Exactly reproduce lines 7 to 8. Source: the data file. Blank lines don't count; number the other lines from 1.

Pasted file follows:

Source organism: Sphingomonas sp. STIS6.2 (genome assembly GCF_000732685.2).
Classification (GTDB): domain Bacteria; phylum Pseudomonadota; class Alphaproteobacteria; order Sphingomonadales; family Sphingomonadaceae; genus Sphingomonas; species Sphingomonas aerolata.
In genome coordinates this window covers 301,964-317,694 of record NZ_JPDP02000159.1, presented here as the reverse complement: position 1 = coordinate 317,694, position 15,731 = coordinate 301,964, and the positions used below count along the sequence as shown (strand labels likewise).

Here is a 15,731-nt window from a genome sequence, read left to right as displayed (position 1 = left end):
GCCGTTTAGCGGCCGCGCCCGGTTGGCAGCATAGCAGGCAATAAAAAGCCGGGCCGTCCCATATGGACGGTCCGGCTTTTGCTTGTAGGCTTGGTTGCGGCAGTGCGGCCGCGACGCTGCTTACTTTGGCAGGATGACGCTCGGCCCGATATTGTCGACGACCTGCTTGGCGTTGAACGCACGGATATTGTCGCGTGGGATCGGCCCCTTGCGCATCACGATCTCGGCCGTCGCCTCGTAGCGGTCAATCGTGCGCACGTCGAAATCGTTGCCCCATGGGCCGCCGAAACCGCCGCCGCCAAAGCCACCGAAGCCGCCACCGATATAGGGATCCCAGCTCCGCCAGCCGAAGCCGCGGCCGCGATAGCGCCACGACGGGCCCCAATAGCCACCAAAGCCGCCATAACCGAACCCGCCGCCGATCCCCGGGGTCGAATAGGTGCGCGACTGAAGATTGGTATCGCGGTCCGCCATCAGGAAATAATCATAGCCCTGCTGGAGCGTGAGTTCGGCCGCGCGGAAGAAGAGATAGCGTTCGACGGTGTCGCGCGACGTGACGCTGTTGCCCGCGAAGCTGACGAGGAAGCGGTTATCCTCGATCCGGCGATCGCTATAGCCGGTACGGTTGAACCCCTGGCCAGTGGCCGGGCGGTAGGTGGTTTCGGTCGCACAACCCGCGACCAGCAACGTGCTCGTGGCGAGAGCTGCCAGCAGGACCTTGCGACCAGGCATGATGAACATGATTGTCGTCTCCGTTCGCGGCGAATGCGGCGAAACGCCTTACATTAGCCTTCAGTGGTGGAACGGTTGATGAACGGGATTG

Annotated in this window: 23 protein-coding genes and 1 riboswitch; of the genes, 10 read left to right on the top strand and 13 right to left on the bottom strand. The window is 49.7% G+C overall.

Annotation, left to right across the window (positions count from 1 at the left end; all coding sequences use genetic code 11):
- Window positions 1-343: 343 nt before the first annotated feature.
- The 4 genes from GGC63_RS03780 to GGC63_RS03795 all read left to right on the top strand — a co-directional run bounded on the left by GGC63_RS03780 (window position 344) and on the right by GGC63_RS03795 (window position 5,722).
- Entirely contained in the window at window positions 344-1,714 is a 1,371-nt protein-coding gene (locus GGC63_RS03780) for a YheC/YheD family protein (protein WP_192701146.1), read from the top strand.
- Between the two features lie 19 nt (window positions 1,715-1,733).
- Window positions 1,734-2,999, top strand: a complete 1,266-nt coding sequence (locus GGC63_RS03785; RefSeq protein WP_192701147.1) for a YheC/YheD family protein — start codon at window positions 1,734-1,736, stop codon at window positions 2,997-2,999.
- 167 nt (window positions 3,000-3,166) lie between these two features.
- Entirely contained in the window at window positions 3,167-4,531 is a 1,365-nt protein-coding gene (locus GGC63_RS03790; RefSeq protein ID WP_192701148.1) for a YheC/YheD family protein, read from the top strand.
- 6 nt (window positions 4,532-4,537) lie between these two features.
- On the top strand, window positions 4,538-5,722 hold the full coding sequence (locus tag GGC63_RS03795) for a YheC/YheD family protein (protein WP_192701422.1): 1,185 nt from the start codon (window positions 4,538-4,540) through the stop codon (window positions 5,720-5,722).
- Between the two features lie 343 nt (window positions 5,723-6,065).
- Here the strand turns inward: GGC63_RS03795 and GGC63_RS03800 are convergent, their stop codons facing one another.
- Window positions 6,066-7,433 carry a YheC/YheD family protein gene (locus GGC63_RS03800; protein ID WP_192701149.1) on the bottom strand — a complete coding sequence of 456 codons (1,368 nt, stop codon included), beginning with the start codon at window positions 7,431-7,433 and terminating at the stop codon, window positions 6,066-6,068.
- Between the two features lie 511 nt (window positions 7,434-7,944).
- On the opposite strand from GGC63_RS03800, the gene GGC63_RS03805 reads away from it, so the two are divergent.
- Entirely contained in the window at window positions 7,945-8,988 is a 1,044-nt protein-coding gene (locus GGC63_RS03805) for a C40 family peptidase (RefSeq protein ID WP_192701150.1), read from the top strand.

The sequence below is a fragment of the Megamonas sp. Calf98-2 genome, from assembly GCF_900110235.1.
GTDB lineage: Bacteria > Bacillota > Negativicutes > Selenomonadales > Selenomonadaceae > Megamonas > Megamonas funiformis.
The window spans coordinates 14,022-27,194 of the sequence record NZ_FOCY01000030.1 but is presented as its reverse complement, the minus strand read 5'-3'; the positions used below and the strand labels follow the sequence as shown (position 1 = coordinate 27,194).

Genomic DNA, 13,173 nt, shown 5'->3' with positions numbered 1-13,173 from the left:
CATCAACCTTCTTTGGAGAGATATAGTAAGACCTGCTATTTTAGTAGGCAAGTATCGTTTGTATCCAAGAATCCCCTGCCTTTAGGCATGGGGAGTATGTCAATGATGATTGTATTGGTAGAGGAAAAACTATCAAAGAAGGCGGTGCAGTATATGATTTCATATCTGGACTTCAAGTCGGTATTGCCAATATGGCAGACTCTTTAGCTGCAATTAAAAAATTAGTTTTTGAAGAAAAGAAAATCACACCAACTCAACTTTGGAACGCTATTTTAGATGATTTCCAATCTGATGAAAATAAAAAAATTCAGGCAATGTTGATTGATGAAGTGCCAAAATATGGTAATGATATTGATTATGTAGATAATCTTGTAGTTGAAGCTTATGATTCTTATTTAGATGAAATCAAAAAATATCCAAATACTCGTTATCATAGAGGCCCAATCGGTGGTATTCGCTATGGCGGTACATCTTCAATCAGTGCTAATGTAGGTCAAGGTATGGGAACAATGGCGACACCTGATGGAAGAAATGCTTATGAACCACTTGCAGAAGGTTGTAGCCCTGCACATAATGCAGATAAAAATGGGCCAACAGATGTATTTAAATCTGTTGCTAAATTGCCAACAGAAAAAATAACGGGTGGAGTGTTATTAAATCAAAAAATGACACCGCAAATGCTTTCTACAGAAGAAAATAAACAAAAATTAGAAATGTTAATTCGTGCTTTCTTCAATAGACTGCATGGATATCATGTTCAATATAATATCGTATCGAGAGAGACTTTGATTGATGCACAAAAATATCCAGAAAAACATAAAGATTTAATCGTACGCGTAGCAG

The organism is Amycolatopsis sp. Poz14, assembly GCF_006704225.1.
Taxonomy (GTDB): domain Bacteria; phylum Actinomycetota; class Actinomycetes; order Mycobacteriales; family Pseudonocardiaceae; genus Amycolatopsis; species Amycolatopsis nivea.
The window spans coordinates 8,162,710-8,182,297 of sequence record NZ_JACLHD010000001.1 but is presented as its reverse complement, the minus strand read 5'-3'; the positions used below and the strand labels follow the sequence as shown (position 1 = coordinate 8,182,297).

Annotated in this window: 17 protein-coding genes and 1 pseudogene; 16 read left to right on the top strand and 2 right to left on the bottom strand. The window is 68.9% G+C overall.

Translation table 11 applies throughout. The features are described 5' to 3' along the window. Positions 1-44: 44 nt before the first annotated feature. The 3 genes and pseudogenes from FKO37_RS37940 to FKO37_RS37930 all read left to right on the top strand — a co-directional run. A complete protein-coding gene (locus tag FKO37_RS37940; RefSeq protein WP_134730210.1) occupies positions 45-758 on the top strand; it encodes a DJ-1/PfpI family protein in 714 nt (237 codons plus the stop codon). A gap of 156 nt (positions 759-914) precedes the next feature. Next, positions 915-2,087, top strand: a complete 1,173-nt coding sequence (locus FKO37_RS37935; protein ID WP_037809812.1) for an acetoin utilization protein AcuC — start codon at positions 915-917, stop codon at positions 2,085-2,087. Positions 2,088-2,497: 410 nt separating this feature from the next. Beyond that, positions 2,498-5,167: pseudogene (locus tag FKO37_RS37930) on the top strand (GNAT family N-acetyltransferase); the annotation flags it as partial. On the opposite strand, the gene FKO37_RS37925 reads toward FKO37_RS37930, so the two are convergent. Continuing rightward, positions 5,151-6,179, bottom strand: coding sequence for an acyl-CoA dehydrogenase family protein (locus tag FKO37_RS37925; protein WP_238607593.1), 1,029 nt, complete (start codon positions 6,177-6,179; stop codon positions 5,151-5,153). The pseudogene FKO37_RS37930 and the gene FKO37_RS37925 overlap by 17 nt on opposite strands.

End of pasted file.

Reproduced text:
Annotation, left to right across the window (positions count from 1 at the left end; all coding sequences use genetic code 11):
- Window positions 1-343: 343 nt before the first annotated feature.